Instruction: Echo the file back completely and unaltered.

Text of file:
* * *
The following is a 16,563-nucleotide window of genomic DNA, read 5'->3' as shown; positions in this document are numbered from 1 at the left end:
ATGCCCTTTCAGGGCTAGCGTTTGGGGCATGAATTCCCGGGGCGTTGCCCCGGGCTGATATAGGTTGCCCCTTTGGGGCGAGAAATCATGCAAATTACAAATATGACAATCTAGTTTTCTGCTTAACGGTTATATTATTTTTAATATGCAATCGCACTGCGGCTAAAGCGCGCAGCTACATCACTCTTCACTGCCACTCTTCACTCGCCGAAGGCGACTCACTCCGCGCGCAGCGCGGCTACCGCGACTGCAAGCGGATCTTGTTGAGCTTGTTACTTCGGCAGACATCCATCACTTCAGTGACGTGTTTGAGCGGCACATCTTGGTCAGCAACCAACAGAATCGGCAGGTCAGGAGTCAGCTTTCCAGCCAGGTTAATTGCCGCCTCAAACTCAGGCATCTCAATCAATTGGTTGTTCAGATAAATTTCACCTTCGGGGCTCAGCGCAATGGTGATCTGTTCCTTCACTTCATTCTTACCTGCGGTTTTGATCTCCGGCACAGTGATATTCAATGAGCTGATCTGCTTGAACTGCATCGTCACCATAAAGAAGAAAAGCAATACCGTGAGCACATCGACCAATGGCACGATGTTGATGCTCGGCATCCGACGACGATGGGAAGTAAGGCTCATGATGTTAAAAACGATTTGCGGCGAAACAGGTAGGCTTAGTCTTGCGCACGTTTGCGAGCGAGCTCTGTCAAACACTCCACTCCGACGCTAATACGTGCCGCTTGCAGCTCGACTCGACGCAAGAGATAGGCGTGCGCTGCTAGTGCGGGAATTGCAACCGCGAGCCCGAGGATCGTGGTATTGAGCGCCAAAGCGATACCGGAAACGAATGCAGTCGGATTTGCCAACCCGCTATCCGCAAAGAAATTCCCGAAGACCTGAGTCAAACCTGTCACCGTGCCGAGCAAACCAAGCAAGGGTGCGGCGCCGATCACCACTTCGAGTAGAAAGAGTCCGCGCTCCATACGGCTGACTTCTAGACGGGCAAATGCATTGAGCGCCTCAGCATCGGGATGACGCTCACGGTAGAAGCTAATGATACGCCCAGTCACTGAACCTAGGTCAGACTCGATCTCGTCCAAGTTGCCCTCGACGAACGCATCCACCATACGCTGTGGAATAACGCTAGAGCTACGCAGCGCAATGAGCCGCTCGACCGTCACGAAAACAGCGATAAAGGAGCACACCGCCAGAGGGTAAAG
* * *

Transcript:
The following is a 16,563-nucleotide window of genomic DNA, read 5'->3' as shown; positions in this document are numbered from 1 at the left end:
ATGCCCTTTCAGGGCTAGCGTTTGGGGCATGAATTCCCGGGGCGTTGCCCCGGGCTGATATAGGTTGCCCCTTTGGGGCGAGAAATCATGCAAATTACAAATATGACAATCTAGTTTTCTGCTTAACGGTTATATTATTTTTAATATGCAATCGCACTGCGGCTAAAGCGCGCAGCTACATCACTCTTCACTGCCACTCTTCACTCGCCGAAGGCGACTCACTCCGCGCGCAGCGCGGCTACCGCGACTGCAAGCGGATCTTGTTGAGCTTGTTACTTCGGCAGACATCCATCACTTCAGTGACGTGTTTGAGCGGCACATCTTGGTCAGCAACCAACAGAATCGGCAGGTCAGGAGTCAGCTTTCCAGCCAGGTTAATTGCCGCCTCAAACTCAGGCATCTCAATCAATTGGTTGTTCAGATAAATTTCACCTTCGGGGCTCAGCGCAATGGTGATCTGTTCCTTCACTTCATTCTTACCTGCGGTTTTGATCTCCGGCACAGTGATATTCAATGAGCTGATCTGCTTGAACTGCATCGTCACCATAAAGAAGAAAAGCAATACCGTGAGCACATCGACCAATGGCACGATGTTGATGCTCGGCATCCGACGACGATGGGAAGTAAGGCTCATGATGTTAAAAACGATTTGCGGCGAAACAGGTAGGCTTAGTCTTGCGCACGTTTGCGAGCGAGCTCTGTCAAACACTCCACTCCGACGCTAATACGTGCCGCTTGCAGCTCGACTCGACGCAAGAGATAGGCGTGCGCTGCTAGTGCGGGAATTGCAACCGCGAGCCCGAGGATCGTGGTATTGAGCGCCAAAGCGATACCGGAAACGAATGCAGTCGGATTTGCCAACCCGCTATCCGCAAAGAAATTCCCGAAGACCTGAGTCAAACCTGTCACCGTGCCGAGCAAACCAAGCAAGGGTGCGGCGCCGATCACCACTTCGAGTAGAAAGAGTCCGCGCTCCATACGGCTGACTTCTAGACGGGCAAATGCATTGAGCGCCTCAGCATCGGGATGACGCTCACGGTAGAAGCTAATGATACGCCCAGTCACTGAACCTAGGTCAGACTCGATCTCGTCCAAGTTGCCCTCGACGAACGCATCCACCATACGCTGTGGAATAACGCTAGAGCTACGCAGCGCAATGAGCCGCTCGACCGTCACGAAAACAGCGATAAAGGAGCACACCGCCAGAGGGTAAAG